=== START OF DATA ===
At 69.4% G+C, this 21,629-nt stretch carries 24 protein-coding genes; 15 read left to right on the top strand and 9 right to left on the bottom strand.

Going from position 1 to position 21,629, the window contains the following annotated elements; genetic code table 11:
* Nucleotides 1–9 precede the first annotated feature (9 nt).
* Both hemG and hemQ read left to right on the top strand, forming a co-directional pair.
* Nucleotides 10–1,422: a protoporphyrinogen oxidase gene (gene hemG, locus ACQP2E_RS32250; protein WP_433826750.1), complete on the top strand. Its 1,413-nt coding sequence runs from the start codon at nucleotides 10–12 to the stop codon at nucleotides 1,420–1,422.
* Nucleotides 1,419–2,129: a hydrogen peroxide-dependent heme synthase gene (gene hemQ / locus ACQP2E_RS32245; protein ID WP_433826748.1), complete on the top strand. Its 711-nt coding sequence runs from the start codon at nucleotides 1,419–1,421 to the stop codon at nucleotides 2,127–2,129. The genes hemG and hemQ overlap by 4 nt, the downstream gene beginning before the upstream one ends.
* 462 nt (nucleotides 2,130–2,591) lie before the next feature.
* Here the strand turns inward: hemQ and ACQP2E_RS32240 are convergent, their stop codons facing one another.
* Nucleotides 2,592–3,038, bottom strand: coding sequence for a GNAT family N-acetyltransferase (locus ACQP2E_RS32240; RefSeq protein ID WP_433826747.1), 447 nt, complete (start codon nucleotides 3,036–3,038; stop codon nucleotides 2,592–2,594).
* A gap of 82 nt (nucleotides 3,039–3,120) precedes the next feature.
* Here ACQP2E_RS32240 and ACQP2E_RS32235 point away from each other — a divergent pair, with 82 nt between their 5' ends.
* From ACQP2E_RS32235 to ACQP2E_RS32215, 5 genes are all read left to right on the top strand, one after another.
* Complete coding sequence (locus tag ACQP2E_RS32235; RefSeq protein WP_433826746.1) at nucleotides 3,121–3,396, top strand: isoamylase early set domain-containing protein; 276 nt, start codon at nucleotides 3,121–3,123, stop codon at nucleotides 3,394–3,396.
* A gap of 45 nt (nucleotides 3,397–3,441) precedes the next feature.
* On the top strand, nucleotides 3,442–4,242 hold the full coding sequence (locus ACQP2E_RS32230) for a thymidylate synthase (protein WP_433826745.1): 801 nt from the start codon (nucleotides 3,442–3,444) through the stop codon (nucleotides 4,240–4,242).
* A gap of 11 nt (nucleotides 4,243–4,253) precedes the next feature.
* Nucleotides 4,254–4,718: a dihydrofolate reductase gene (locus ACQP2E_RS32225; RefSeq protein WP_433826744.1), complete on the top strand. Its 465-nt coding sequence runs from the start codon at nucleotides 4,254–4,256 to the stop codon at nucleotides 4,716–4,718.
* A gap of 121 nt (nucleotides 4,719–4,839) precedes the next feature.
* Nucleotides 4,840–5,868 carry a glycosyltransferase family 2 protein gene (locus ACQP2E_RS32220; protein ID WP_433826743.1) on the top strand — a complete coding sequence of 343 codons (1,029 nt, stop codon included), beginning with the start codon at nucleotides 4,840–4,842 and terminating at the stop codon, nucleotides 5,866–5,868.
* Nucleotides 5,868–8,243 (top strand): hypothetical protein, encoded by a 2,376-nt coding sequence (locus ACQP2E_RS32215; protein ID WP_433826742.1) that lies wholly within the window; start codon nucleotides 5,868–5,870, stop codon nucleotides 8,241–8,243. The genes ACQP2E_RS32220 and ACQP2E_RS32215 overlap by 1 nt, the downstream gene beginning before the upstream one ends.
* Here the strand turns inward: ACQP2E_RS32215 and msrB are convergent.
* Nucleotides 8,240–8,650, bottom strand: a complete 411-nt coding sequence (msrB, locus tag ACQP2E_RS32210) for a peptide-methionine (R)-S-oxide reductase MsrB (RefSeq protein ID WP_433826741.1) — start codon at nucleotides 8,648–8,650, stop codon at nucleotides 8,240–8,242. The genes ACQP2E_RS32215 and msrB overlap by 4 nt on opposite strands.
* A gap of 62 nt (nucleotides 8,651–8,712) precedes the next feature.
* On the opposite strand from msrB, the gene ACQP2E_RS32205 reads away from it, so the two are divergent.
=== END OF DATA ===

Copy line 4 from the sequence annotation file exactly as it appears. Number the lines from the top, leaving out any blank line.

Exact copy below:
* Both hemG and hemQ read left to right on the top strand, forming a co-directional pair.